One of the young men, we will call him Bob, that I have been advising on his career asked me an interesting question about advanced degrees or certifications.  Bob recently received a M.B.A. from a good school in Ohio. Bob is currently employed with a small, private firm as a combined Office Manager and Controller.  In trying to change jobs and upgrade his position and pay, Bob was finding that the M.B.A. alone was not providing him with much of an edge. So his question was, what about working on a CPA (certified public accountant) or a CMA (certified management accountant). Although his question was rather specific, it reminded me of the countless times I have been asked about advanced degrees or certifications by young business people.

About the same time this occurred, the Wall Street Journal ran an article about how prospective M.B.A.s are unhappy with the “strings-attached tuition reimbursement” that many organizations require. The article describes how young people do not always want to remain with their employer for several years to qualify for the full cost reimbursement of these programs. At many of the top prestigious schools, a regular M.B.A. costs $100,000 and an Executive M.B.A. can now run to $175,000. That is a lot of money! Especially to pay on your own with no help from your employer.

So, as a seasoned (read old) recruiter and mentor to many young financial people, what are my thoughts on all this?

First, an M.B.A. for most young people, who want to advance in business today, is a must. An M.B.A. to this generation is like a Bachelors degree was 25 years ago. If you can qualify and afford to attend a top school, either with your own resources or your employer’s help, do it. But for most young people the M.B.A. title is more important than the school. For example, in Chicago, for full-time programs,  you can spend $110,000 at Northwestern or the University of Chicago or you can spend about half that at DePaul University or the University of Illinois. And even less at many other area schools. The prestigious school may help you move faster in your career initially, but twenty years down the road, the key will be that you have an M.B.A.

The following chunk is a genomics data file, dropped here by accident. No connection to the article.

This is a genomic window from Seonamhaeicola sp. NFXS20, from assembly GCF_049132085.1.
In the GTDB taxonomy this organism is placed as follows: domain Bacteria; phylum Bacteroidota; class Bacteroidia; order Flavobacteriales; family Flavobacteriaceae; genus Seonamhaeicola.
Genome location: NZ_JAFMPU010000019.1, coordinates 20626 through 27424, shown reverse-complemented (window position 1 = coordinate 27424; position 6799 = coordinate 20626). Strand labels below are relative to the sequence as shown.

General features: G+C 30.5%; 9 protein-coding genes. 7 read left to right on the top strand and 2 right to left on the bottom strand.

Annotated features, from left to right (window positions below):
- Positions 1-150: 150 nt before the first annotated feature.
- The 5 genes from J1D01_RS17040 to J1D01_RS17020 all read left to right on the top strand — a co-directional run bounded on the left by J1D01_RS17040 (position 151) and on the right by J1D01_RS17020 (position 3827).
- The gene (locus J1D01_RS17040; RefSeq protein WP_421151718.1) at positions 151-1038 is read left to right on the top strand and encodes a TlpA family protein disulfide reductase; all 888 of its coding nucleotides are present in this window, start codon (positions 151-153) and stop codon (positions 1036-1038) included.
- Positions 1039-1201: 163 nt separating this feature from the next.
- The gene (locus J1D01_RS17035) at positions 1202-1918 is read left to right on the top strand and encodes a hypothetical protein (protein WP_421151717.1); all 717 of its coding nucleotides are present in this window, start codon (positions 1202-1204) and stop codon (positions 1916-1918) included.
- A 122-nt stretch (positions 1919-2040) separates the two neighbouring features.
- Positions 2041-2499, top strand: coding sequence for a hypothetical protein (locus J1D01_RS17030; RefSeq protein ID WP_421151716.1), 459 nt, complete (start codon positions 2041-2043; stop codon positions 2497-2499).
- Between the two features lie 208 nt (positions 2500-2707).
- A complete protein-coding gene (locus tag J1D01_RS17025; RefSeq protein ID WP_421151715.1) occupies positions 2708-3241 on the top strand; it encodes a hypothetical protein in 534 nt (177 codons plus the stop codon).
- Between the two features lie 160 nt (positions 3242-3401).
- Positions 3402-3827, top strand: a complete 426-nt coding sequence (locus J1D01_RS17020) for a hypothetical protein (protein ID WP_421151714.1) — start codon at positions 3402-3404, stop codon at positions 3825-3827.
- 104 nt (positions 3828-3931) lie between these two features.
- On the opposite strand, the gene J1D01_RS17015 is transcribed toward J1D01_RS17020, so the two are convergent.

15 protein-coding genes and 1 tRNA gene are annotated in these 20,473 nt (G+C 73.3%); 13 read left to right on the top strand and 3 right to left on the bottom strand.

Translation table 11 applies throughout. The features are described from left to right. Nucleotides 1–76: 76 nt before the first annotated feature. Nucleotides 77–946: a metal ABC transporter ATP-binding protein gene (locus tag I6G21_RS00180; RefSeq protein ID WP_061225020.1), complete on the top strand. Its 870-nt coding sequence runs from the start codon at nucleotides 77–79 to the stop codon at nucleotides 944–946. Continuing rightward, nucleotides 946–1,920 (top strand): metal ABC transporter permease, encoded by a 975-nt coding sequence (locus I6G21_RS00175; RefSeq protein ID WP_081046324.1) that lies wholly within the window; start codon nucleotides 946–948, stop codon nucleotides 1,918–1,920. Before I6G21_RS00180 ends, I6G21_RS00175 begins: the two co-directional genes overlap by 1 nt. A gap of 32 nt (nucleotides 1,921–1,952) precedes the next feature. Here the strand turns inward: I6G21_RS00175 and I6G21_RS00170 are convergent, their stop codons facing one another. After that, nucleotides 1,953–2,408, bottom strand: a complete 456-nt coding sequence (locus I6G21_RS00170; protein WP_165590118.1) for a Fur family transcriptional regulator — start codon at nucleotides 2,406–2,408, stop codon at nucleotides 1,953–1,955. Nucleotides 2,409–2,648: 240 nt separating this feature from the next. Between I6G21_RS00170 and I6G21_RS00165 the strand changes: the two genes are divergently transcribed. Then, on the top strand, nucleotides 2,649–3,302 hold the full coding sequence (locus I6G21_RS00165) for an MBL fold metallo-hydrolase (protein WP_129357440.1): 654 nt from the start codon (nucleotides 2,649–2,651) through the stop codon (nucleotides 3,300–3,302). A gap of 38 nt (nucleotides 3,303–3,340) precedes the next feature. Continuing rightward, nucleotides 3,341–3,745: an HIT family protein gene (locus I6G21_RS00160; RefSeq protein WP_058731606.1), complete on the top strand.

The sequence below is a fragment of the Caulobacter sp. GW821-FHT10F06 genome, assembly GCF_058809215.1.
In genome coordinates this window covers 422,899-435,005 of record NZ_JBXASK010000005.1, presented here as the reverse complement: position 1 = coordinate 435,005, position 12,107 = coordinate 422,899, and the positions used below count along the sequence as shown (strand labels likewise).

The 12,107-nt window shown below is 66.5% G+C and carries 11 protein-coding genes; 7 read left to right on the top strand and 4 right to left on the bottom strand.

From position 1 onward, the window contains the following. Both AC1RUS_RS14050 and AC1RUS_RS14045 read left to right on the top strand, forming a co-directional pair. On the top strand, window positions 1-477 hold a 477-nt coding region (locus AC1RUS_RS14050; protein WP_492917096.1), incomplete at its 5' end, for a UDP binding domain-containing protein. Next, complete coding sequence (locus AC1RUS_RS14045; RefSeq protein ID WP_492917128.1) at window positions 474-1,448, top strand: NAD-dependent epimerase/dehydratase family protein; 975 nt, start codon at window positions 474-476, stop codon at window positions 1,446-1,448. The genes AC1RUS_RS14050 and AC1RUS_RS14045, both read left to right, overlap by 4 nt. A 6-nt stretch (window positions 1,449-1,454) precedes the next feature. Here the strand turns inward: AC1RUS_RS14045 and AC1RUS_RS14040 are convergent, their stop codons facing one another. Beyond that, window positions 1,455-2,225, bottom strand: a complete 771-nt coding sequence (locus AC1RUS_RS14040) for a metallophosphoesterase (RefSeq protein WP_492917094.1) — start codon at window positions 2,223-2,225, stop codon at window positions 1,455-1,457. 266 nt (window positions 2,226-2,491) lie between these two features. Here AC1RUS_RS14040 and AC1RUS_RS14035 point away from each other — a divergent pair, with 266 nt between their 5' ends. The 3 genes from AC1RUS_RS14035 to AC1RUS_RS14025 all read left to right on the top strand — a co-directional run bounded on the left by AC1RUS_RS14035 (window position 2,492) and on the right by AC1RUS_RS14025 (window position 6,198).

The  CPA certificate is great and is required if you intend to work in auditing or tax for a long time. Also a CPA is very good for a public company Controller position, dealing with the SEC and accounting rules. In most of general industry, however, the CPA sounds good but doesn’t really bring much to most jobs. If you would like a shot at a CFO (Chief Financial Officer) role someday, I believe a CPA does have value and practical use as well. As a CFO/CPA, I never felt totally lost even in very technical conversations with my Controller or our outside CPA firm.

The CMA is a newer certification and is viewed by most recruiters and Human Resources people as below a CPA, but still a major accomplishment. For most financial people working in industry, the CMA is a good alternative to consider.

In conclusion, all advanced degrees like the M.B.A. and certifications like the CPA or CMA certificates are good for your resume and can, in many cases, actually help you on the job. But, again, for young people in business, your best bet is to get an M.B.A. from somewhere that fits into your budget and life plan not from the highest ranking (and expensive) school you could attend.

Good luck in your continued education!